Catherine:   I started by sending out invitations to the communications officers at the whole university and asking them if they have any diversity and inclusion-related activities already planned for November because we chose it as Diversity and Inclusion Month. I thought it would be great if we highlighted some activities that they already had in place, besides the new ones that I planned and coordinated.  At the same time, I wanted to see what the other universities and faculties considered as programmes or activities that reflected diversity and inclusion in the institutions and/or fields of study. Fortunately, we also had a conference on migration and integration in contemporary societies. They proposed to highlight a panel discussion and a keynote lecture that were open to all practitioners, decision-makers, and even the general public. It was good because we could invite the general public, students, and staff to the discussion and the keynote speech concerning civil society. Given a very limited budget, two student ambassadors were given the task of initiating, leading, and designing an activity, an event, or a workshop that has to do with diversity and inclusion. The ideas they came up with were amazingly creative! just supervised and acted as a sounding board in their creative process. It was student-led all the way, and that was my focus and objective too. This is to involve the students from the idea to the final execution, not just ask them to do something that staff have already designed or assist in administrative work. Here, they designed, led, and facilitated their two workshops. A success from last year was the ‘International Potluck’, with its cultural flavours and experiences. We initiated this activity because we identified that international students are also vulnerable at our university. They need spaces and opportunities to connect and belong. They had difficulty connecting with the locals, and most of the activities directed at them during the first semester were about “educating” them about Sweden and the Swedes. So in the potluck, it was the other way around. They talked about themselves and shared their own culture, starting with the international dish that they came up with. Last year, it was easier to communicate with the whole group as we only had 50 participants, but this year we had 100, and the diversity of flavours, experiences, and perspectives was highly inspiring.  For me, the focus this year at UGOT was on international students and staff, migration and integration in society, and student-led activities to invite students to come up with their ideas and give them the space and the opportunity to actively do it, facilitate it, and feel it.  The two students have a reflection sheet so that they can share their learnings and what they will do differently next time as a result of their concrete inclusion activities.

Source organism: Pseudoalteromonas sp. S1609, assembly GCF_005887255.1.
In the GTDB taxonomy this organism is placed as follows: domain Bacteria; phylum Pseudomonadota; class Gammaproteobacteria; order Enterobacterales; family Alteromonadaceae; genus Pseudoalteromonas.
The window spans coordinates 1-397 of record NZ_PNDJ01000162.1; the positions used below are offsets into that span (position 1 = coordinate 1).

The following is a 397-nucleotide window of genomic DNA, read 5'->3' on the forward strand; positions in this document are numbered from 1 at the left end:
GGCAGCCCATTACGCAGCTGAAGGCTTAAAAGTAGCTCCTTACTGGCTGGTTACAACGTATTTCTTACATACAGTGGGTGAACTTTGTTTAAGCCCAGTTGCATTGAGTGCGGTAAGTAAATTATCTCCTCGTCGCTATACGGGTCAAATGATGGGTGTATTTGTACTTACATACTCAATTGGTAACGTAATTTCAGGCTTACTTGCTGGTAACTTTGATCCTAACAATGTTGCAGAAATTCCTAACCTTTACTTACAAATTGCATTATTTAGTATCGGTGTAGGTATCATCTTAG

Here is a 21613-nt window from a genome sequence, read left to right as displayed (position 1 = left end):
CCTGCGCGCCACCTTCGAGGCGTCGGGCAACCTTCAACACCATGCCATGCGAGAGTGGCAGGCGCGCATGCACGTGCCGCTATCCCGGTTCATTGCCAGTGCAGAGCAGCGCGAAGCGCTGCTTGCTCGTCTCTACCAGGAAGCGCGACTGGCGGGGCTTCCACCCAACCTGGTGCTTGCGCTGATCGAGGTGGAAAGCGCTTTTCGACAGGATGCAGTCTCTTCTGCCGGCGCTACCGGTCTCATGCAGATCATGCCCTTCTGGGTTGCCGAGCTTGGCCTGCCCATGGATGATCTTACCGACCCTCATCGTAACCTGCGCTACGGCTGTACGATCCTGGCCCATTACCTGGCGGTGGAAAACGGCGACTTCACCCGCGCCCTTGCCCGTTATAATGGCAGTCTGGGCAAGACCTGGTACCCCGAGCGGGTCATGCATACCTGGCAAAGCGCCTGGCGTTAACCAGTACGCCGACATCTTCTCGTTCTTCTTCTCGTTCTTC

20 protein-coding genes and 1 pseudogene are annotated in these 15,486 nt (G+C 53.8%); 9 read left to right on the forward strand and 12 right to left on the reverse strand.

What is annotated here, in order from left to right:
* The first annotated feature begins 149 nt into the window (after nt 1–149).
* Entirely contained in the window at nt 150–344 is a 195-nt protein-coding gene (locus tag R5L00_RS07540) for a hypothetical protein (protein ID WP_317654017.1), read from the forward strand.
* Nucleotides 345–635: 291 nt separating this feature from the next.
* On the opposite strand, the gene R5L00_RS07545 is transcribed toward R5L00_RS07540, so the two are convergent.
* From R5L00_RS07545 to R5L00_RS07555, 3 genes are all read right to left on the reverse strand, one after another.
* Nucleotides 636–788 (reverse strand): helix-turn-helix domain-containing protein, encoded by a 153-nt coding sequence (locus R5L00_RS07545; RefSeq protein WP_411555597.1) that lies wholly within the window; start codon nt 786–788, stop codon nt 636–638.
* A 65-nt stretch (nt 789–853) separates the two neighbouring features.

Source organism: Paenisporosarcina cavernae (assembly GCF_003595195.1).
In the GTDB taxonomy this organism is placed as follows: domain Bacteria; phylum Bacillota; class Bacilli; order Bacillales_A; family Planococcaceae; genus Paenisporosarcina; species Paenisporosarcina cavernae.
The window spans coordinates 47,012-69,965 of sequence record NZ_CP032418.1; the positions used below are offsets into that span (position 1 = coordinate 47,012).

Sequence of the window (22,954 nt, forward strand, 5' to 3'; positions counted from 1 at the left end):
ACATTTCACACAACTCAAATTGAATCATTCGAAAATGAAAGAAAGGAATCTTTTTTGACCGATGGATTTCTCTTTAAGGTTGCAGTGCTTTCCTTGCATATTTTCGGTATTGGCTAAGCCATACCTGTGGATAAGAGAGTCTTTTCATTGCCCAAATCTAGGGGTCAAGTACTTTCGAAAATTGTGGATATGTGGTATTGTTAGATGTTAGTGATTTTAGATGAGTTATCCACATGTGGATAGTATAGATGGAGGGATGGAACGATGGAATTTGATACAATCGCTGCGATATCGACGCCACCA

You mentioned the vulnerabilities of international students not being able to connect with the locale. How did you identify that? Are there measures in place for the university to identify them and make campus life more inclusive?

Catherine: Yes, we have a section called Welcome Services at the University of Gothenburg. They welcome and support international staff and international students. They work more with the social aspects of welcoming, introduction days and workshops. We have the International Centre, which provides support with more focus on academics and administrative issues. I am also aware that a lot of international students consult Student Health Services for assistance. The student unions also provide information and support to all students. I have facilitated workshops with international students, and the need to belong and to connect, not only at the university but also with the community, is something that they always highlight. Things are always good and exciting at the beginning; it’s the honeymoon phase. Various interesting social activities happen at the beginning of the autumn semester, but then when the winter comes… it's dark, it's cold, and you are alone. It could be depressing if you are not used to it, especially the darkness and being far away from ‘home’.

Frederico: At NOVA, we have foundation years for international students, and during these years, international students are exposed to Portuguese reality, Portuguese culture, and readings, and they write short essays on several different topics. For instance, this year I was invited to give a talk in a session dedicated to inclusion and to share with the students what mechanisms we have in place, what the codes of conduct and ethical codes are, and where they need to go in case they feel that they have been discriminated against or that they need psychological support. This programme is organised by the International Relations Department at the Rectorate. The fact that one of the modules it includes is dedicated to inclusion is particularly helpful for foreign students who are just adjusting to a new country and a new language.

How does the international community add value to the campuses?

Catherine: They come to Sweden as international students because they are not only interested in the subject they are studying, but they are also interested in learning about the culture and the people, interacting with them, and sharing their own culture.  That’s what was highlighted in the potluck because they had the opportunity not only to adapt to the Swedish culture but also to talk about themselves and their culture and share it with others in the group. It's also a matter of pride in what they bring to the University of Gothenburg in Sweden. It is important, and we also have to be grateful for what they bring in and how they enrich our culture, classrooms, and education. We also want to find and open up opportunities for them to involve themselves in the local communities. It needs resources, and we have been trying to find resources for student-led projects in collaboration with communities, civil society and local organisations so that they get experiences beyond the academic ones